The Python graph library, plotly.py has reached version 3.0.0, which the team describes as its largest release so far. Plotly.py 3.0.0 adds a new Jupyter widget class that is made specifically for Jupyter Notebook and JupyterLab environments. This release also adds a set of imperative methods that can be used to manipulate and explore figures in Jupyter’s interactive computing environments.
Other new features include tab-complete support, data validation and helpful error messages, various performance improvements, a context manager for animations, JupyterLab support, and static image export. Plotly.py 3.0.0 is backwards compatible with previous releases so it does not change the way that graphs are rendered.
Keyoti releases a tool to help setup direct access to Visual Studio web applications
Keyoti has announced a new tool called Conveyor that assists developers who are trying to setup direct access to Visual Studio web applications. It enables access to web apps over a local network, which allows developers to test their projects from a variety of different devices.
According to the company, Conveyor can tunnel through your firewall to provide remote access over the Internet.
Survey reveals Kotlin is growing exponentially
Pusher has released results of a survey that reveals exponential growth in Kotlin adoption. OVer 60 percent of the respondents of the survey reported that they actively use Kotlin in their work and personal projects.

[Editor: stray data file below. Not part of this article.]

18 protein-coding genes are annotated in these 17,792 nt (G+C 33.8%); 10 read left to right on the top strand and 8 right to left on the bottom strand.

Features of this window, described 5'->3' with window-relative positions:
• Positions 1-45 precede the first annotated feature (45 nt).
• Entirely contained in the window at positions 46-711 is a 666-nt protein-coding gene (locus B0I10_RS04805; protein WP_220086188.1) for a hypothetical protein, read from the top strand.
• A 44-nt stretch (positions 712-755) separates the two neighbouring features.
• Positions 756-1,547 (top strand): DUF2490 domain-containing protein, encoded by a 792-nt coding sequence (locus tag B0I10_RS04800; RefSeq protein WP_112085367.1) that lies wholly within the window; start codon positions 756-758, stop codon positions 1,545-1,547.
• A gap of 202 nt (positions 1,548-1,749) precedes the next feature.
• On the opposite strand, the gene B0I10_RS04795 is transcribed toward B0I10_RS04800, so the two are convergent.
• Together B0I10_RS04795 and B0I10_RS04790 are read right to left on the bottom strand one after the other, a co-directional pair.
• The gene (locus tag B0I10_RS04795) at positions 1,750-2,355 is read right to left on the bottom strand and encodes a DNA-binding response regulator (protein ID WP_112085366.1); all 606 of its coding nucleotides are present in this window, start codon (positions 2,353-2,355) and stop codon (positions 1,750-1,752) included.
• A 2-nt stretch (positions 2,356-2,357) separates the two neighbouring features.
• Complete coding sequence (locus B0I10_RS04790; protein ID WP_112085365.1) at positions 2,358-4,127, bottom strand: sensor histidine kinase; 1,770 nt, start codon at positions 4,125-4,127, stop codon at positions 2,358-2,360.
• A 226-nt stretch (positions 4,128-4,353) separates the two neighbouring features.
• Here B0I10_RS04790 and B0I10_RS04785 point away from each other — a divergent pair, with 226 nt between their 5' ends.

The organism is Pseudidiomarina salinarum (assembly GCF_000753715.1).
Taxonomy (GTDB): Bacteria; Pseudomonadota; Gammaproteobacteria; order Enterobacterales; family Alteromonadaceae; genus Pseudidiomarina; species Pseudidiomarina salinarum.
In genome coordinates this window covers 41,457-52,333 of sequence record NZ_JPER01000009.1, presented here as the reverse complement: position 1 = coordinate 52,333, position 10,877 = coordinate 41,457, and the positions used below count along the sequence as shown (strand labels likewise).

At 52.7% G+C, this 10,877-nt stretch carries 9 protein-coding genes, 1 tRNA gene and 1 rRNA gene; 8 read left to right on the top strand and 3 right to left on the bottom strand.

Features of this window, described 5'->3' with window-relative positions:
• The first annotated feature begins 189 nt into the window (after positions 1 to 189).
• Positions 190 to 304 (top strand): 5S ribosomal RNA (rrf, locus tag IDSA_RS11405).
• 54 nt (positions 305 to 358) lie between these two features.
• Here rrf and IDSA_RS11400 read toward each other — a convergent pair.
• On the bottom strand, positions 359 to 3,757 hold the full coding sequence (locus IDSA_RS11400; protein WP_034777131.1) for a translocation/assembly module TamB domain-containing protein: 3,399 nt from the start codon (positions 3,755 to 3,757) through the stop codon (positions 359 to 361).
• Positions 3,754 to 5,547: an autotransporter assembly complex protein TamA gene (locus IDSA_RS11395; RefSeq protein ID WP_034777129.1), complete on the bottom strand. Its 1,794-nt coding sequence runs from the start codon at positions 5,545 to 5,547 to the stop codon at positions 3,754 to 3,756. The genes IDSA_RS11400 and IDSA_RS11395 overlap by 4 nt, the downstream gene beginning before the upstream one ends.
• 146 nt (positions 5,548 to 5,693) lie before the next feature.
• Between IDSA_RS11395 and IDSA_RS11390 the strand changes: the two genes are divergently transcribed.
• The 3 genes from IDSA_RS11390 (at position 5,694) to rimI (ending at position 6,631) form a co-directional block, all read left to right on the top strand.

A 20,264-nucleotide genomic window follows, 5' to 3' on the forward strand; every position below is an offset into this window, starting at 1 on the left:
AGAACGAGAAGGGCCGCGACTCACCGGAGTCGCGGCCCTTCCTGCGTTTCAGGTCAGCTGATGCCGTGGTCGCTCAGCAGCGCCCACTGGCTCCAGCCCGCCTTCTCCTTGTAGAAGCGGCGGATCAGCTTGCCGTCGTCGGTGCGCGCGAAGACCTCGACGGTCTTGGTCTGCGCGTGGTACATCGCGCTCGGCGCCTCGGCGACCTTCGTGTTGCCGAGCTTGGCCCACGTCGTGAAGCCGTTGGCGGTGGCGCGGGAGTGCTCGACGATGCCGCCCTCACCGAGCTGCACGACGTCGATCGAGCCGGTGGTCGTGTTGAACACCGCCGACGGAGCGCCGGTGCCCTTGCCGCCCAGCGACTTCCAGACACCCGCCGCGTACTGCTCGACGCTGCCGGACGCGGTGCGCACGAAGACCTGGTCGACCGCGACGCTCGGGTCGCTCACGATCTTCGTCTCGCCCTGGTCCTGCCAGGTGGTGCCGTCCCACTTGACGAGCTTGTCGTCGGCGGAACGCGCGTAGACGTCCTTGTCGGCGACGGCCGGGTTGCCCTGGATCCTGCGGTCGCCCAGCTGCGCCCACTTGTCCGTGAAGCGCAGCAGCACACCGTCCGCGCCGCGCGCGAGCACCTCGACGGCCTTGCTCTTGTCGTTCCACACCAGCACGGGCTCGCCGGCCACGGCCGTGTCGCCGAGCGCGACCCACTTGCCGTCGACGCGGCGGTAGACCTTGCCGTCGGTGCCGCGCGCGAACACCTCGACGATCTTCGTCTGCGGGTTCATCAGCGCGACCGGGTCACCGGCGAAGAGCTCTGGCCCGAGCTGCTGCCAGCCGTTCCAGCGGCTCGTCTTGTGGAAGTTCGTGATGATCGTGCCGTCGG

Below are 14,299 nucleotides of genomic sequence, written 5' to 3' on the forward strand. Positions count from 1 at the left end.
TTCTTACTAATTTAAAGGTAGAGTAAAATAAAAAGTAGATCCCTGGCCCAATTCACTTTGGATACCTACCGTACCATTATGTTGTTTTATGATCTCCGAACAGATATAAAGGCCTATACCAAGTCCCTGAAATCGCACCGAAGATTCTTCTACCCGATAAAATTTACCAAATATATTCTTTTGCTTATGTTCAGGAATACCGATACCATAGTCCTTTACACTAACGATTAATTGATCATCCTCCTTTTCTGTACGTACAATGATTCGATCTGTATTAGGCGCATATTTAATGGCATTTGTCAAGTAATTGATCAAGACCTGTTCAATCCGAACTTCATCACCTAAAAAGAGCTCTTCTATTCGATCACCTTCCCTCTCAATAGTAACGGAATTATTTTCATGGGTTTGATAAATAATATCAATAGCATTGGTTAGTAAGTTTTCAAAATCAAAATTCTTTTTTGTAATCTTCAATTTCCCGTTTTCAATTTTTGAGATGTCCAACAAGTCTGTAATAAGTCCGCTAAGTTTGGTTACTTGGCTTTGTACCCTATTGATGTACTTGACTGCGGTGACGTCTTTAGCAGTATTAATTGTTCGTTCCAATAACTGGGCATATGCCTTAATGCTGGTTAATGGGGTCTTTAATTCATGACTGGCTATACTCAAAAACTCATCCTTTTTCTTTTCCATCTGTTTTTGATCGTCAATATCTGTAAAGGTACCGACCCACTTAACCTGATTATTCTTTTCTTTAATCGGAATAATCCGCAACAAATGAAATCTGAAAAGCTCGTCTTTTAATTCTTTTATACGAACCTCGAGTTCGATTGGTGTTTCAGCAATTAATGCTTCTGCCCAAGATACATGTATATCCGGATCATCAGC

According to the survey, Kotlin adoption increased exponentially after Google I/O 2017, which is when Google announced it was adding Kotlin as an official Android development language. Android development was popular across the board, used about equally by both professional developers and students. Another key finding of the report was that most Kotlin developers come from a background of working with Java or currently also work with Java.
“We are excited about Kotlin’s growth and believe that it will become a benchmark for what a programming language should be able to do – switch between object-oriented (OO), functional, scripting, and declarative paradigms, as well as between Android, web, and native platforms,” said Zan Markan, Developer Evangelist at Pusher.